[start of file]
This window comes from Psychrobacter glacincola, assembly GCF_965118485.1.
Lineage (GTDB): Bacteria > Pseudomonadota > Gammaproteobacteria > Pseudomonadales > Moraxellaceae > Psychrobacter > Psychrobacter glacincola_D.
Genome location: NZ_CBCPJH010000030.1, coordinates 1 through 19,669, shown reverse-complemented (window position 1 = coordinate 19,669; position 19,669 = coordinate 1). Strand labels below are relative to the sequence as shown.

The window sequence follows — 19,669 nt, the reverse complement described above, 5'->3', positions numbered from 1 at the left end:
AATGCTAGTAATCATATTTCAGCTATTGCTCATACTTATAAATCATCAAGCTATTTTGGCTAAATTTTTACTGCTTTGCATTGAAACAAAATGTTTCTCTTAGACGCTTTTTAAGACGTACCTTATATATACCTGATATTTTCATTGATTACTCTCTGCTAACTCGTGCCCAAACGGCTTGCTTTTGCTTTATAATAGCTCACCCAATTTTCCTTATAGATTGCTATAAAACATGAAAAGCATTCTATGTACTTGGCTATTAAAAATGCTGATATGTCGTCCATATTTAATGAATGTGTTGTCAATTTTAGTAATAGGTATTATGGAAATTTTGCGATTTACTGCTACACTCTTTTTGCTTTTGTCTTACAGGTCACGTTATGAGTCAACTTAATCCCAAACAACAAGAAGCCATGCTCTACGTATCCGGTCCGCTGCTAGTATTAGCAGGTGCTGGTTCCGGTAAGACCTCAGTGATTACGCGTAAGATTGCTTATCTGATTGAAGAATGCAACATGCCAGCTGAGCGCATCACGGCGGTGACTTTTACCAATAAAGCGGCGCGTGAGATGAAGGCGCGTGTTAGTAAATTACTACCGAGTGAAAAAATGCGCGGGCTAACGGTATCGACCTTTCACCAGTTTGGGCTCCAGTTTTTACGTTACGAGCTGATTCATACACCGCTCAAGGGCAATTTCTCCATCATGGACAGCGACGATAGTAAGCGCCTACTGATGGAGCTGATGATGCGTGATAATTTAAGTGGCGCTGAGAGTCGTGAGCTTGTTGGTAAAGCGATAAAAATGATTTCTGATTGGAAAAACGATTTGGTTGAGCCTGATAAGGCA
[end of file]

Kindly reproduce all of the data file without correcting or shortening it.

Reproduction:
This window comes from Psychrobacter glacincola, assembly GCF_965118485.1.
Lineage (GTDB): Bacteria > Pseudomonadota > Gammaproteobacteria > Pseudomonadales > Moraxellaceae > Psychrobacter > Psychrobacter glacincola_D.
Genome location: NZ_CBCPJH010000030.1, coordinates 1 through 19,669, shown reverse-complemented (window position 1 = coordinate 19,669; position 19,669 = coordinate 1). Strand labels below are relative to the sequence as shown.

The window sequence follows — 19,669 nt, the reverse complement described above, 5'->3', positions numbered from 1 at the left end:
AATGCTAGTAATCATATTTCAGCTATTGCTCATACTTATAAATCATCAAGCTATTTTGGCTAAATTTTTACTGCTTTGCATTGAAACAAAATGTTTCTCTTAGACGCTTTTTAAGACGTACCTTATATATACCTGATATTTTCATTGATTACTCTCTGCTAACTCGTGCCCAAACGGCTTGCTTTTGCTTTATAATAGCTCACCCAATTTTCCTTATAGATTGCTATAAAACATGAAAAGCATTCTATGTACTTGGCTATTAAAAATGCTGATATGTCGTCCATATTTAATGAATGTGTTGTCAATTTTAGTAATAGGTATTATGGAAATTTTGCGATTTACTGCTACACTCTTTTTGCTTTTGTCTTACAGGTCACGTTATGAGTCAACTTAATCCCAAACAACAAGAAGCCATGCTCTACGTATCCGGTCCGCTGCTAGTATTAGCAGGTGCTGGTTCCGGTAAGACCTCAGTGATTACGCGTAAGATTGCTTATCTGATTGAAGAATGCAACATGCCAGCTGAGCGCATCACGGCGGTGACTTTTACCAATAAAGCGGCGCGTGAGATGAAGGCGCGTGTTAGTAAATTACTACCGAGTGAAAAAATGCGCGGGCTAACGGTATCGACCTTTCACCAGTTTGGGCTCCAGTTTTTACGTTACGAGCTGATTCATACACCGCTCAAGGGCAATTTCTCCATCATGGACAGCGACGATAGTAAGCGCCTACTGATGGAGCTGATGATGCGTGATAATTTAAGTGGCGCTGAGAGTCGTGAGCTTGTTGGTAAAGCGATAAAAATGATTTCTGATTGGAAAAACGATTTGGTTGAGCCTGATAAGGCA